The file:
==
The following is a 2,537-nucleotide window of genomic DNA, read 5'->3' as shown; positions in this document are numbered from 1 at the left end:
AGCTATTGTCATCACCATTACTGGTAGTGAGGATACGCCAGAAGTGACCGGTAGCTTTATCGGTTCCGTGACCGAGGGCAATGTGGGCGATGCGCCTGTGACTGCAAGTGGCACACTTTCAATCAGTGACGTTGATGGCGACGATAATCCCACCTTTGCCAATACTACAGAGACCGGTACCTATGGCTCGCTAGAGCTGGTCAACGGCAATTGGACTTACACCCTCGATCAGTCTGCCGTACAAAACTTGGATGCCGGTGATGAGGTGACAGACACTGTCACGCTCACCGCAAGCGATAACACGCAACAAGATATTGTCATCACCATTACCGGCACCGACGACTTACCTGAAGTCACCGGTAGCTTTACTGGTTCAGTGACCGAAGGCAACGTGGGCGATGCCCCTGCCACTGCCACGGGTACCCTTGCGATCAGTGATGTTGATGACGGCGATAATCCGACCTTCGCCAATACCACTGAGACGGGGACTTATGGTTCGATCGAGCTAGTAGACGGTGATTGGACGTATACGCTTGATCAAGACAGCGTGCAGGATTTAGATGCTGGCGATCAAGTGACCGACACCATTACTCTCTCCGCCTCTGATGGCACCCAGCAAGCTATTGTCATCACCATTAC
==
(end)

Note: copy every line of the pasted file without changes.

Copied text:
The following is a 2,537-nucleotide window of genomic DNA, read 5'->3' as shown; positions in this document are numbered from 1 at the left end:
AGCTATTGTCATCACCATTACTGGTAGTGAGGATACGCCAGAAGTGACCGGTAGCTTTATCGGTTCCGTGACCGAGGGCAATGTGGGCGATGCGCCTGTGACTGCAAGTGGCACACTTTCAATCAGTGACGTTGATGGCGACGATAATCCCACCTTTGCCAATACTACAGAGACCGGTACCTATGGCTCGCTAGAGCTGGTCAACGGCAATTGGACTTACACCCTCGATCAGTCTGCCGTACAAAACTTGGATGCCGGTGATGAGGTGACAGACACTGTCACGCTCACCGCAAGCGATAACACGCAACAAGATATTGTCATCACCATTACCGGCACCGACGACTTACCTGAAGTCACCGGTAGCTTTACTGGTTCAGTGACCGAAGGCAACGTGGGCGATGCCCCTGCCACTGCCACGGGTACCCTTGCGATCAGTGATGTTGATGACGGCGATAATCCGACCTTCGCCAATACCACTGAGACGGGGACTTATGGTTCGATCGAGCTAGTAGACGGTGATTGGACGTATACGCTTGATCAAGACAGCGTGCAGGATTTAGATGCTGGCGATCAAGTGACCGACACCATTACTCTCTCCGCCTCTGATGGCACCCAGCAAGCTATTGTCATCACCATTAC